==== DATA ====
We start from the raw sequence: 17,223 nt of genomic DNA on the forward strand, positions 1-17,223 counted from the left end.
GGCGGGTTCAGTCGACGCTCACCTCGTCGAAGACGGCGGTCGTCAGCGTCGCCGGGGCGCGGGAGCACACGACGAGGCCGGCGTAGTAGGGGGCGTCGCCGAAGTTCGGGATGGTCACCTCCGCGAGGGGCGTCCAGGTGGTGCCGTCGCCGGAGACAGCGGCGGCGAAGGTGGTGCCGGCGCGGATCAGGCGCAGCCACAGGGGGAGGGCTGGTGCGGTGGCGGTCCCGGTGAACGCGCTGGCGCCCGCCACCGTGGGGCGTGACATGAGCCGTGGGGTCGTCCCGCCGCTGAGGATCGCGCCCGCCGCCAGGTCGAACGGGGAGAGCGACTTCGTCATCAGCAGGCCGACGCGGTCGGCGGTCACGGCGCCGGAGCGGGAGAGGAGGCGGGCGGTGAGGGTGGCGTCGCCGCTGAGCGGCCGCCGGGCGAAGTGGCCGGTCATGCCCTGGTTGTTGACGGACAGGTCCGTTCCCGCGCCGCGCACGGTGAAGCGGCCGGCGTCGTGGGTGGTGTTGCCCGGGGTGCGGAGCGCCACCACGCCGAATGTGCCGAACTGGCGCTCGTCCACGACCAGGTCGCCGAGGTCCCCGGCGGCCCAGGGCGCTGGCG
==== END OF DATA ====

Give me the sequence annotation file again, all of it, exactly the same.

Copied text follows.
We start from the raw sequence: 17,223 nt of genomic DNA on the forward strand, positions 1-17,223 counted from the left end.
GGCGGGTTCAGTCGACGCTCACCTCGTCGAAGACGGCGGTCGTCAGCGTCGCCGGGGCGCGGGAGCACACGACGAGGCCGGCGTAGTAGGGGGCGTCGCCGAAGTTCGGGATGGTCACCTCCGCGAGGGGCGTCCAGGTGGTGCCGTCGCCGGAGACAGCGGCGGCGAAGGTGGTGCCGGCGCGGATCAGGCGCAGCCACAGGGGGAGGGCTGGTGCGGTGGCGGTCCCGGTGAACGCGCTGGCGCCCGCCACCGTGGGGCGTGACATGAGCCGTGGGGTCGTCCCGCCGCTGAGGATCGCGCCCGCCGCCAGGTCGAACGGGGAGAGCGACTTCGTCATCAGCAGGCCGACGCGGTCGGCGGTCACGGCGCCGGAGCGGGAGAGGAGGCGGGCGGTGAGGGTGGCGTCGCCGCTGAGCGGCCGCCGGGCGAAGTGGCCGGTCATGCCCTGGTTGTTGACGGACAGGTCCGTTCCCGCGCCGCGCACGGTGAAGCGGCCGGCGTCGTGGGTGGTGTTGCCCGGGGTGCGGAGCGCCACCACGCCGAATGTGCCGAACTGGCGCTCGTCCACGACCAGGTCGCCGAGGTCCCCGGCGGCCCAGGGCGCTGGCG